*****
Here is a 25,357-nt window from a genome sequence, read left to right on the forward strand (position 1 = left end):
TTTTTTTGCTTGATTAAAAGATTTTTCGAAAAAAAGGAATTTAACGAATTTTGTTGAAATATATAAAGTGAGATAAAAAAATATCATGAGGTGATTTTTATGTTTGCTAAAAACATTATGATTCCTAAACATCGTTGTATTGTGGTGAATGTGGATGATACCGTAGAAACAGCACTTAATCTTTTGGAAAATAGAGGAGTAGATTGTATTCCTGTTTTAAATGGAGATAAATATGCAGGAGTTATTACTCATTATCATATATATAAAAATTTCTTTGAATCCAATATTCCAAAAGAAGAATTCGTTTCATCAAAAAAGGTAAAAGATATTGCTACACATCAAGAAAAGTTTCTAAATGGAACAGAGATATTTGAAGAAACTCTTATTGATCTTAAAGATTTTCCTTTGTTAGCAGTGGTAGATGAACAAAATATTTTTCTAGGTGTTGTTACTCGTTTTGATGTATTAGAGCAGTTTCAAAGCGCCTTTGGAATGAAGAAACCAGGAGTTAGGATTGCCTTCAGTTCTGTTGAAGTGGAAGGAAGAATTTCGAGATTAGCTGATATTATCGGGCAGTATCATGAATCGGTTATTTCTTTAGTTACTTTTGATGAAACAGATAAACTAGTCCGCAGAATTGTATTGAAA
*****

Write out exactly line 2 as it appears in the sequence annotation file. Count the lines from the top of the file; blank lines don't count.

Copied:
TTTTTTTGCTTGATTAAAAGATTTTTCGAAAAAAAGGAATTTAACGAATTTTGTTGAAATATATAAAGTGAGATAAAAAAATATCATGAGGTGATTTTTATGTTTGCTAAAAACATTATGATTCCTAAACATCGTTGTATTGTGGTGAATGTGGATGATACCGTAGAAACAGCACTTAATCTTTTGGAAAATAGAGGAGTAGATTGTATTCCTGTTTTAAATGGAGATAAATATGCAGGAGTTATTACTCATTATCATATATATAAAAATTTCTTTGAATCCAATATTCCAAAAGAAGAATTCGTTTCATCAAAAAAGGTAAAAGATATTGCTACACATCAAGAAAAGTTTCTAAATGGAACAGAGATATTTGAAGAAACTCTTATTGATCTTAAAGATTTTCCTTTGTTAGCAGTGGTAGATGAACAAAATATTTTTCTAGGTGTTGTTACTCGTTTTGATGTATTAGAGCAGTTTCAAAGCGCCTTTGGAATGAAGAAACCAGGAGTTAGGATTGCCTTCAGTTCTGTTGAAGTGGAAGGAAGAATTTCGAGATTAGCTGATATTATCGGGCAGTATCATGAATCGGTTATTTCTTTAGTTACTTTTGATGAAACAGATAAACTAGTCCGCAGAATTGTATTGAAA